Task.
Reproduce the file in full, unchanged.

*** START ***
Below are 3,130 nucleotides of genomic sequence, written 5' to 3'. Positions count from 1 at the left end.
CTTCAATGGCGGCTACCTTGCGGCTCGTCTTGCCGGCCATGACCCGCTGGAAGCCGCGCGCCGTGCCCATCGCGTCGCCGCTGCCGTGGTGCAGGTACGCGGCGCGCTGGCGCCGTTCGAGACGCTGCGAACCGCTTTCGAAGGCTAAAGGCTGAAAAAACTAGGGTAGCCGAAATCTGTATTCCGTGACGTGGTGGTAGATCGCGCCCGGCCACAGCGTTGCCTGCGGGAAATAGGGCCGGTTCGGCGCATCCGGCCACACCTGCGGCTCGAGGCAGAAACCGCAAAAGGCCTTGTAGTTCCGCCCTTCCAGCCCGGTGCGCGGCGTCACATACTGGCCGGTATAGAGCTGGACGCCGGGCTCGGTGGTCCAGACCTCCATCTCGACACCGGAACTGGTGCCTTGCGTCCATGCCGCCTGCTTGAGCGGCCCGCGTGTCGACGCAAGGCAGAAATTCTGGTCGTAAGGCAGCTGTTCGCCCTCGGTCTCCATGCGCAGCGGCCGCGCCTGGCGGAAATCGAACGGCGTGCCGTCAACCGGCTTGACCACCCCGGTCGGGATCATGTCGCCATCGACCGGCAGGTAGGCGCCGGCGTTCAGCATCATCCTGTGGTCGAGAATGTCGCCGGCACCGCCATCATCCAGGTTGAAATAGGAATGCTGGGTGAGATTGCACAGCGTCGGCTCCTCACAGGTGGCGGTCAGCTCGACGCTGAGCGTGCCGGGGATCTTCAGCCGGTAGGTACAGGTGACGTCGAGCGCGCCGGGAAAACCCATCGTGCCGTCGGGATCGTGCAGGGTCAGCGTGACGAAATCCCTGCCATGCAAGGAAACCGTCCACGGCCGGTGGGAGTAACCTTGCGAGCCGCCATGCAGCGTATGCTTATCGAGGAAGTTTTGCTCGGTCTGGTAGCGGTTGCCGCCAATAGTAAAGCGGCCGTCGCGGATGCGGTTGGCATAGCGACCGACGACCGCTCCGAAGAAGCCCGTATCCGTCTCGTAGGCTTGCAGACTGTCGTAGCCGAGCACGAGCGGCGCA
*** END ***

Below are 3,130 nucleotides of genomic sequence, written 5' to 3'. Positions count from 1 at the left end.
CTTCAATGGCGGCTACCTTGCGGCTCGTCTTGCCGGCCATGACCCGCTGGAAGCCGCGCGCCGTGCCCATCGCGTCGCCGCTGCCGTGGTGCAGGTACGCGGCGCGCTGGCGCCGTTCGAGACGCTGCGAACCGCTTTCGAAGGCTAAAGGCTGAAAAAACTAGGGTAGCCGAAATCTGTATTCCGTGACGTGGTGGTAGATCGCGCCCGGCCACAGCGTTGCCTGCGGGAAATAGGGCCGGTTCGGCGCATCCGGCCACACCTGCGGCTCGAGGCAGAAACCGCAAAAGGCCTTGTAGTTCCGCCCTTCCAGCCCGGTGCGCGGCGTCACATACTGGCCGGTATAGAGCTGGACGCCGGGCTCGGTGGTCCAGACCTCCATCTCGACACCGGAACTGGTGCCTTGCGTCCATGCCGCCTGCTTGAGCGGCCCGCGTGTCGACGCAAGGCAGAAATTCTGGTCGTAAGGCAGCTGTTCGCCCTCGGTCTCCATGCGCAGCGGCCGCGCCTGGCGGAAATCGAACGGCGTGCCGTCAACCGGCTTGACCACCCCGGTCGGGATCATGTCGCCATCGACCGGCAGGTAGGCGCCGGCGTTCAGCATCATCCTGTGGTCGAGAATGTCGCCGGCACCGCCATCATCCAGGTTGAAATAGGAATGCTGGGTGAGATTGCACAGCGTCGGCTCCTCACAGGTGGCGGTCAGCTCGACGCTGAGCGTGCCGGGGATCTTCAGCCGGTAGGTACAGGTGACGTCGAGCGCGCCGGGAAAACCCATCGTGCCGTCGGGATCGTGCAGGGTCAGCGTGACGAAATCCCTGCCATGCAAGGAAACCGTCCACGGCCGGTGGGAGTAACCTTGCGAGCCGCCATGCAGCGTATGCTTATCGAGGAAGTTTTGCTCGGTCTGGTAGCGGTTGCCGCCAATAGTAAAGCGGCCGTCGCGGATGCGGTTGGCATAGCGACCGACGACCGCTCCGAAGAAGCCCGTATCCGTCTCGTAGGCTTGCAGACTGTCGTAGCCGAGCACGAGCGGCGCA